It has been interesting to observe the way in which various hon. Members have tried to deal with that question without facing it directly. What must we do in the new, vastly changed economic environment in which we so foolishly placed ourselves last October? The Chancellor's speech came shortly after the announcement of a half per cent. cut in interest rates. I am sure that he knows as well as any hon. Member that that is a pathetic amount in view of the internal needs of the British economy—the needs of British industry and the British public, especially mortgage holders. Why, then, does he not do more? The answer is obvious: if he does more, he can reasonably expect us to drop through the floor of the limit—6 per cent. from DM2·95 to the pound—to which he is entitled under the rules of the exchange rate mechanism.
The same problem produced some remarkable innovations in the thinking of some of the Chancellor's right hon. Friends. The right hon. Member for Worthing (Mr. Higgins) is always well worth listening to, and, as we all know, is a very serious man. He suggested that the only option, now that we have lost control of interest rates, was an increase in public expenditure and something resembling an incomes policy—certainly in the public sector, if not in the private sector as well. That surely reflects the change that has taken place in our economic environment since we renounced the right to use the great weapons of economic management, interest rates and exchange rate.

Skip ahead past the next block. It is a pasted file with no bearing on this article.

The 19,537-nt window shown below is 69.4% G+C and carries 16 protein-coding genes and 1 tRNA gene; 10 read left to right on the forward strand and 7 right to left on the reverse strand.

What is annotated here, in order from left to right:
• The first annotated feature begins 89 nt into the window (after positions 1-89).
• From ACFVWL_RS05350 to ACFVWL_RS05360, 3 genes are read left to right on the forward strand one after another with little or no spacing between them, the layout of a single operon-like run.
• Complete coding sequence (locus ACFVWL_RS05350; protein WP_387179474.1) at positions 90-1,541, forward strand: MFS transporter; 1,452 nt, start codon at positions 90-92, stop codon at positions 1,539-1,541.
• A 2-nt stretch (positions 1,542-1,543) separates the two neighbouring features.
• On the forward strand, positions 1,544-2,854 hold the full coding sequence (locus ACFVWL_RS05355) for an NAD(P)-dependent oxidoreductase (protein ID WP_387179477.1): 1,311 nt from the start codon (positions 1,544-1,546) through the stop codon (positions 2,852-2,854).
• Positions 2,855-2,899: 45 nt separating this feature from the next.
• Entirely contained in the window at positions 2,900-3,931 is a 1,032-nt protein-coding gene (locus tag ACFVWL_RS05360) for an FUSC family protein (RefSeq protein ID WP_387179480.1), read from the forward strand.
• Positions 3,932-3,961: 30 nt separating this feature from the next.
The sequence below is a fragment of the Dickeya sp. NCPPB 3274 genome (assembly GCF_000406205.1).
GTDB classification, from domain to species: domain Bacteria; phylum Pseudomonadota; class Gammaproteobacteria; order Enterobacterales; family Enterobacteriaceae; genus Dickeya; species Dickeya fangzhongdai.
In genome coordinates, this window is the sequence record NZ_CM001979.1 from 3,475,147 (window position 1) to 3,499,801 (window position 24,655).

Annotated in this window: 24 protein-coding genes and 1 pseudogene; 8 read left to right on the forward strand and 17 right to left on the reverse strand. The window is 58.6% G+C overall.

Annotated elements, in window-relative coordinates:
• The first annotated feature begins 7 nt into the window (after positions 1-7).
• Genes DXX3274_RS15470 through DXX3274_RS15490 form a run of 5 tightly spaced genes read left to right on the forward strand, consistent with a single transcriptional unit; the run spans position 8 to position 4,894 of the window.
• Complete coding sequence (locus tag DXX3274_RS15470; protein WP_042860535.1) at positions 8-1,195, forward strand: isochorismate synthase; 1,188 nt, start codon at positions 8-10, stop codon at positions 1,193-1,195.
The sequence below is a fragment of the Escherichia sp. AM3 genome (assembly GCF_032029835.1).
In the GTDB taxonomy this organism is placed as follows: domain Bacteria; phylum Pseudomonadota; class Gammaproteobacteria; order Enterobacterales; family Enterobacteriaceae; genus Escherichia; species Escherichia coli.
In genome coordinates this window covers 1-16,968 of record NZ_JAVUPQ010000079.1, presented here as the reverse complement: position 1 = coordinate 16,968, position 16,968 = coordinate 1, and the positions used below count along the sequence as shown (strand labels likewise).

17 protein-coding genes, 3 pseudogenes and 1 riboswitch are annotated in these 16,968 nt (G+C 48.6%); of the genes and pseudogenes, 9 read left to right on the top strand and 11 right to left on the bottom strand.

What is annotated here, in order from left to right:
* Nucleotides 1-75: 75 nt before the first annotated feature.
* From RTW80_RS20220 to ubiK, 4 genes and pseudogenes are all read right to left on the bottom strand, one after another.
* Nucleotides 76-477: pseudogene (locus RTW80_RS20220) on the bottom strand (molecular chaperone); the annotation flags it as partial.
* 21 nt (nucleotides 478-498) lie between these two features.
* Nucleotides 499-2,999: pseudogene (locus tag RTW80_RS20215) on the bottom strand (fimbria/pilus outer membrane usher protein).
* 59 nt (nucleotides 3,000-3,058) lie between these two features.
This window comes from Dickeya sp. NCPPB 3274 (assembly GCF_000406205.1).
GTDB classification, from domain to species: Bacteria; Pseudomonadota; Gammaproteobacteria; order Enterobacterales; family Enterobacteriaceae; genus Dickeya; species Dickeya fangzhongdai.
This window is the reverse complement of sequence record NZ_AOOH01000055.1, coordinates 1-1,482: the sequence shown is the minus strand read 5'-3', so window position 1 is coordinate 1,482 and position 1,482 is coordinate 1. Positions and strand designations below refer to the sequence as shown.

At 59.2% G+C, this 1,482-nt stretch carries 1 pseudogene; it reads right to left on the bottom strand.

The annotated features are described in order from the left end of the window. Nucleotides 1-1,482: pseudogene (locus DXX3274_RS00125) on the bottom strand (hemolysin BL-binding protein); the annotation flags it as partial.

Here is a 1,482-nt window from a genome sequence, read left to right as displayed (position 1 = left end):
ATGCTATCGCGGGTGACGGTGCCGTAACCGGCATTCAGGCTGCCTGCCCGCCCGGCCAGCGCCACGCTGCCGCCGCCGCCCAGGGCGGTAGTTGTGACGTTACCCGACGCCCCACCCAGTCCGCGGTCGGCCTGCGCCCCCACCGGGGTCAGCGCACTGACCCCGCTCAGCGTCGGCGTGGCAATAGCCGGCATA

My right hon. and hon. Friends have problems here too, because they advocate a greater reduction in interest rates than 0·5 per cent. They face the problem of what to do if a 1 per cent. or 1·5 per cent. cut takes us through the floor of the ERM, below the 6 per cent. margin against DM2·95. My hon. Friend the Member for Durham, North (Mr. Radice) tried to deal with the problem. He obviously felt unhappy about it. His remedy was that the Germans should revalue and put the deutschmark up. He believed that, if the Germans put the deutschmark up against the rest of the currencies in the ERM, the problem would be solved and we could achieve the changed relationship between our currencies with minimum damage to ourselves.